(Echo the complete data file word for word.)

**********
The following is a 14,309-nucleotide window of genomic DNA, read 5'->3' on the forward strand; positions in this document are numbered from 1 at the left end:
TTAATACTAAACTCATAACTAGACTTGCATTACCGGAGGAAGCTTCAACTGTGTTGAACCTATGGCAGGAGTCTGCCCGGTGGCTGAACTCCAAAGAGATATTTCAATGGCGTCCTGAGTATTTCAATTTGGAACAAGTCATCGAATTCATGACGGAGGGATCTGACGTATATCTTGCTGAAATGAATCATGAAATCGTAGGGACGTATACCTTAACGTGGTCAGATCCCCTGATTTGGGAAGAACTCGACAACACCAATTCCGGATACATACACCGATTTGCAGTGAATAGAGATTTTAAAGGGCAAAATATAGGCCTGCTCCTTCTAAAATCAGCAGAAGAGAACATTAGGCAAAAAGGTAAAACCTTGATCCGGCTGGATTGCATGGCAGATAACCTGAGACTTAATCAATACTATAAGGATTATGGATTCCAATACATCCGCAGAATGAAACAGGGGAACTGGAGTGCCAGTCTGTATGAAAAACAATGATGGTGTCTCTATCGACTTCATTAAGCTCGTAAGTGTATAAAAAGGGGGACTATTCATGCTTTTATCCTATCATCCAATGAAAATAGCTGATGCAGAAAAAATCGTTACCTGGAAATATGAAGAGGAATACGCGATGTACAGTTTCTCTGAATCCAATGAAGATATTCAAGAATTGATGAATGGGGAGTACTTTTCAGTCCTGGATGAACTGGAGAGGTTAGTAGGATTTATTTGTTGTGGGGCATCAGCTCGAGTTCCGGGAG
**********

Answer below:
The following is a 14,309-nucleotide window of genomic DNA, read 5'->3' on the forward strand; positions in this document are numbered from 1 at the left end:
TTAATACTAAACTCATAACTAGACTTGCATTACCGGAGGAAGCTTCAACTGTGTTGAACCTATGGCAGGAGTCTGCCCGGTGGCTGAACTCCAAAGAGATATTTCAATGGCGTCCTGAGTATTTCAATTTGGAACAAGTCATCGAATTCATGACGGAGGGATCTGACGTATATCTTGCTGAAATGAATCATGAAATCGTAGGGACGTATACCTTAACGTGGTCAGATCCCCTGATTTGGGAAGAACTCGACAACACCAATTCCGGATACATACACCGATTTGCAGTGAATAGAGATTTTAAAGGGCAAAATATAGGCCTGCTCCTTCTAAAATCAGCAGAAGAGAACATTAGGCAAAAAGGTAAAACCTTGATCCGGCTGGATTGCATGGCAGATAACCTGAGACTTAATCAATACTATAAGGATTATGGATTCCAATACATCCGCAGAATGAAACAGGGGAACTGGAGTGCCAGTCTGTATGAAAAACAATGATGGTGTCTCTATCGACTTCATTAAGCTCGTAAGTGTATAAAAAGGGGGACTATTCATGCTTTTATCCTATCATCCAATGAAAATAGCTGATGCAGAAAAAATCGTTACCTGGAAATATGAAGAGGAATACGCGATGTACAGTTTCTCTGAATCCAATGAAGATATTCAAGAATTGATGAATGGGGAGTACTTTTCAGTCCTGGATGAACTGGAGAGGTTAGTAGGATTTATTTGTTGTGGGGCATCAGCTCGAGTTCCGGGAG